David D. Burns
David D. Burns (born September 19, 1942) is an adjunct professor emeritus in the Department of Psychiatry and Behavioral Sciences at the Stanford University School of Medicine and the author of the best-selling books Feeling Good: The New Mood Therapy and The Feeling Good Handbook. Burns popularized Aaron T. Beck's cognitive behavioral therapy (CBT) when his book became a best seller during the 1980s.
Burns received his B.A. from Amherst College in 1964 and his M.D. from the Stanford University School of Medicine in 1970. He completed his residency training in psychiatry in 1974 at the University of Pennsylvania School of Medicine, and was certified by the American Board of Psychiatry and Neurology in 1976. Burns is the author of numerous research studies, book chapters and books. He also gives lectures and conducts many psychotherapy training workshops for mental health professionals throughout the United States and Canada each year. He has won many awards for his research and teaching, and has been named "Teacher of the Year" three times by the graduating class of psychiatric residents at the University of Pennsylvania School of Medicine.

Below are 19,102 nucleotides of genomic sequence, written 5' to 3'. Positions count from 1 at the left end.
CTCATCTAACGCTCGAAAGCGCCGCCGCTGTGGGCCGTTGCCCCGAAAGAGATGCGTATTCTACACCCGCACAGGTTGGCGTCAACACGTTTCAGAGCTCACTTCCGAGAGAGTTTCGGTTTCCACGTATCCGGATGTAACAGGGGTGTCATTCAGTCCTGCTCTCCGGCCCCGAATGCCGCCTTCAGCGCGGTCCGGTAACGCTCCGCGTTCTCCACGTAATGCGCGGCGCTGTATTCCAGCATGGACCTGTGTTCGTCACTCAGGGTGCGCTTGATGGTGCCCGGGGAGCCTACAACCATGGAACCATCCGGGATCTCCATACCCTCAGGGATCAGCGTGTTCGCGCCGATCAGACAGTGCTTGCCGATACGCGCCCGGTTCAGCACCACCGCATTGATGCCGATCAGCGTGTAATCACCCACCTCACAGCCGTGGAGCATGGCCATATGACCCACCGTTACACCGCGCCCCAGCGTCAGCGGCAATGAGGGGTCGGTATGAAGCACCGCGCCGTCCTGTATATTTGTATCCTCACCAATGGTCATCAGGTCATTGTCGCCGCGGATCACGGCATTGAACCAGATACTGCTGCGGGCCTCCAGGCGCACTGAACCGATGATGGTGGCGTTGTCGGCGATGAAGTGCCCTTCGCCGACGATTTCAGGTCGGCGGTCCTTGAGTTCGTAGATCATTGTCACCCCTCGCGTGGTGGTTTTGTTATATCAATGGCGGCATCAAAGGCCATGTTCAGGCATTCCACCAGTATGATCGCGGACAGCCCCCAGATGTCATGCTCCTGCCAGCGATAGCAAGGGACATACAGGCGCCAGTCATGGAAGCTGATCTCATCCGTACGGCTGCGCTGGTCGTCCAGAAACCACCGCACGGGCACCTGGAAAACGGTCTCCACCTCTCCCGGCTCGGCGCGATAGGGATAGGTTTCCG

Burns was an early student of Aaron T. Beck who developed cognitive therapy during the 1960s and 1970s. Cognitive therapy was also based on the pioneering work of the late Albert Ellis, PhD who popularized the notion that our thoughts and beliefs create our moods during the 1950s. However, the basic concept behind cognitive therapy goes all the way back to Epictetus, the Greek philosopher. Nearly 2,000 years ago he wrote that people are disturbed not by things, but by the views we take of them. In other words, our thoughts (or "cognitions") create all of our feelings. Thus when we make healthy changes in the way we think, we experience healthy changes in the way we feel.